Saturday 12 September 2015

15 Missionary Dr Griffith John

15. Dr Griffith John (photos: bust, memorial garden, Griffith John) – 12 September

After the First World War a young woman from London worked as a parlour-maid in Swansea, before later becoming famous as a missionary in China.  Was Gladys Aylward influenced by hearing of Griffith John, who had spent 50 years there as a missionary?

Born in 1831, Griffith John lost both his parents to cholera when he was still a child.  A Welsh speaker, he became a member and later a deacon of Ebeneser Welsh Congregational Chapel (now Ebenezer Baptist Chapel) near the Railway Station, as is stated on a plaque inside.

At the age of 16 he began regular preaching before training for the ministry at Brecon Congregational College.  He joined the London Missionary Society in 1853 as he felt called to missionary work in Madagascar, where his wife Margaret, a missionary’s daughter, had been born.  But when that country was closed to Christian work Griffith John turned, initially reluctantly, to China.  After two years' training he sailed from Gravesend on the four-month voyage to Shanghai in 1855 (today you could fly there in 13 hours).  He managed to become fluent in both spoken and written Chinese – a daunting task since unlike a mere 26 characters in the English alphabet, Chinese has as many as 6,000 in regular use!

Griffith John was challenged with people enmeshed in idolatry and indoctrinated by the teaching of Confucius, and encountered widespread addiction to opium smoking.  Rather than concentrating on learned members of society, as some missionaries did, he spent much energy among the illiterate poor people.

Griffith John made a major contribution to the Christian Church in China as author, translator, and preacher.  He translated the New Testament and much of the Old Testament into more than one Chinese dialect, and compiled a Mandarin translation of the New Testament and Psalms.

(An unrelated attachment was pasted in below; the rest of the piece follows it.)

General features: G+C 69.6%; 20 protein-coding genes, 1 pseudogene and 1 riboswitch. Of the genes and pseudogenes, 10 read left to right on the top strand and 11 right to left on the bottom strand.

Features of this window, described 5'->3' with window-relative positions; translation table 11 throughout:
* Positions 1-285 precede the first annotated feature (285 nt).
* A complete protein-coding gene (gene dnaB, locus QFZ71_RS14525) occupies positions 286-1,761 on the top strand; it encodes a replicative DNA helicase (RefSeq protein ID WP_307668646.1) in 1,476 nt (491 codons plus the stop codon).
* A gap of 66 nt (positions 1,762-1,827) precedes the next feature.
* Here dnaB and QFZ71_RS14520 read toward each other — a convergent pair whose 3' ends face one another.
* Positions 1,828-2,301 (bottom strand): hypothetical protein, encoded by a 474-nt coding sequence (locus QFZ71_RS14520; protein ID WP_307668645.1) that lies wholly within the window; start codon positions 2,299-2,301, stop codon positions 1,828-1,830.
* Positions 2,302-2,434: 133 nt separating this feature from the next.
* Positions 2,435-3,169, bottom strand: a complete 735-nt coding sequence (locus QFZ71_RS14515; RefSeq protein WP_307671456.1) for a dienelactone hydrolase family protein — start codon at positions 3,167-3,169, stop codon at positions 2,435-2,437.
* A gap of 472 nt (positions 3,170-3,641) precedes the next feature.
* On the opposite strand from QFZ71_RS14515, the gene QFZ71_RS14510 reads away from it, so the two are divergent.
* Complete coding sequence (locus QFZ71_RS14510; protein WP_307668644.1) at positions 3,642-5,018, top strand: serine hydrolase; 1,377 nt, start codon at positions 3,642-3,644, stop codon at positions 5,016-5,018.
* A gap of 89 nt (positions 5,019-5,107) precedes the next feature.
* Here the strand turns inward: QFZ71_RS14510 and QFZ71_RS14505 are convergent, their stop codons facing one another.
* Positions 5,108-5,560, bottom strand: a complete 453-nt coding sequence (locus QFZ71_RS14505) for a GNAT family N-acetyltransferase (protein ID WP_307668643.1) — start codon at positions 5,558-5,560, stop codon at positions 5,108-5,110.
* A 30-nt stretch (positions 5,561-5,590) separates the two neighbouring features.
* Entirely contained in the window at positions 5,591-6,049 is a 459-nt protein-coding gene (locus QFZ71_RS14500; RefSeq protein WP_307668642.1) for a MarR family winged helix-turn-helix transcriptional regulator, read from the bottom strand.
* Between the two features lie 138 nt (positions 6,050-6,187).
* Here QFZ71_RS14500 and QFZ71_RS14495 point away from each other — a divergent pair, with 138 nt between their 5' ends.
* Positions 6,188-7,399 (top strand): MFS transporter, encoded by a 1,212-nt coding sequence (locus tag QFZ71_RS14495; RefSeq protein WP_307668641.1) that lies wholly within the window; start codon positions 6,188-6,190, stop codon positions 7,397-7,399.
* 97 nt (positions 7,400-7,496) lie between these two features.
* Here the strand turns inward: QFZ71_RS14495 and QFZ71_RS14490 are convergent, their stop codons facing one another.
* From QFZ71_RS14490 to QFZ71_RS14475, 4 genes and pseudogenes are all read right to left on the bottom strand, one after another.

A powerful and eloquent speaker, he was usually popular with the Chinese, who would gather in great numbers to hear him.  On occasions when threatened he might state boldly that he was “An Englishman” – since affirming his Welshness would not achieve the desired deference!  He became well-known for extensive missionary journeys into the Chinese interior to establish mission stations, and was successful in training and mentoring numerous Chinese evangelists. 

He was no stranger to tragedy - after much ill health his wife Margaret died in 1873, and though he married the widow of an American missionary, she also died twelve years later.  Griffith John was elected chairman of the Congregational Union, but declined the honour in order to remain among the Chinese people whom he loved.  He supported Anti-Opium Societies, and in 1889 was awarded the honorary degree of Doctor of Divinity by Edinburgh University, in recognition of his service to the Chinese.  Throughout half a century of missionary work, Griffith John left China only three times, finally returning to Britain just before he died aged eighty in 1912. 

Following a funeral in Ebenezer Church, he was buried in the cemetery of Bethel Welsh Congregational Chapel in Sketty. 

He is remembered by Griffith John Street in Dyfatty, and with the bi-lingual blue plaque unveiled in 2013 on the wall of Ebenezer Church.  This states: “Reverend Dr Griffith John 1831-1912 Pioneer Missionary in Hankow, China, worshipped and was ordained here”.  To mark the centenary of his death, a delegation from the Union Hospital, Wuhan (a conglomeration of Hankow and two other cities), which has a programme of co-operation with Swansea University's School of Medicine, visited Swansea to present the bust of him which is displayed in the Museum.  The National Library of Wales in Aberystwyth holds letters that he sent from China, with an original manuscript of his biography.      

If Gladys Aylward heard about Griffith John during her time in Swansea, his example
may well have inspired her to contemplate missionary service in China.

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